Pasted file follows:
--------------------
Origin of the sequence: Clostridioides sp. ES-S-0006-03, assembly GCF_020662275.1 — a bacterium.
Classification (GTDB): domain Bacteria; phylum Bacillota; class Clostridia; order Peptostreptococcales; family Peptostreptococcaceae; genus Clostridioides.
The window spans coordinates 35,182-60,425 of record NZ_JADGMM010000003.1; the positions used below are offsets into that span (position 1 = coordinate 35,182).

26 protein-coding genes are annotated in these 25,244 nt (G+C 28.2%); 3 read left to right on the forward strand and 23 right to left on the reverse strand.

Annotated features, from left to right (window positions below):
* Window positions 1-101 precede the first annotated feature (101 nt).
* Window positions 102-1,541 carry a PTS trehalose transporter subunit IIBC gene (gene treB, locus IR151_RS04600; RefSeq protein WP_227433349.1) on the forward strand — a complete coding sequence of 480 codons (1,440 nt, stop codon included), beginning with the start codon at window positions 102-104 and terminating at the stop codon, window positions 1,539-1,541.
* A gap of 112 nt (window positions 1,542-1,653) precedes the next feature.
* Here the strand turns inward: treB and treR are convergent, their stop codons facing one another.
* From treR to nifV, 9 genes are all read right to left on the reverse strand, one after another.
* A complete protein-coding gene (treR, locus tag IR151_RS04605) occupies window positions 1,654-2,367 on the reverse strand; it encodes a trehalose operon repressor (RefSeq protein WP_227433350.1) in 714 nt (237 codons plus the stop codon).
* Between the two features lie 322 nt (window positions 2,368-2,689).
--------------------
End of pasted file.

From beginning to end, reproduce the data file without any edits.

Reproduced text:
Origin of the sequence: Clostridioides sp. ES-S-0006-03, assembly GCF_020662275.1 — a bacterium.
Classification (GTDB): domain Bacteria; phylum Bacillota; class Clostridia; order Peptostreptococcales; family Peptostreptococcaceae; genus Clostridioides.
The window spans coordinates 35,182-60,425 of record NZ_JADGMM010000003.1; the positions used below are offsets into that span (position 1 = coordinate 35,182).

26 protein-coding genes are annotated in these 25,244 nt (G+C 28.2%); 3 read left to right on the forward strand and 23 right to left on the reverse strand.

Annotated features, from left to right (window positions below):
* Window positions 1-101 precede the first annotated feature (101 nt).
* Window positions 102-1,541 carry a PTS trehalose transporter subunit IIBC gene (gene treB, locus IR151_RS04600; RefSeq protein WP_227433349.1) on the forward strand — a complete coding sequence of 480 codons (1,440 nt, stop codon included), beginning with the start codon at window positions 102-104 and terminating at the stop codon, window positions 1,539-1,541.
* A gap of 112 nt (window positions 1,542-1,653) precedes the next feature.
* Here the strand turns inward: treB and treR are convergent, their stop codons facing one another.
* From treR to nifV, 9 genes are all read right to left on the reverse strand, one after another.
* A complete protein-coding gene (treR, locus tag IR151_RS04605) occupies window positions 1,654-2,367 on the reverse strand; it encodes a trehalose operon repressor (RefSeq protein WP_227433350.1) in 714 nt (237 codons plus the stop codon).
* Between the two features lie 322 nt (window positions 2,368-2,689).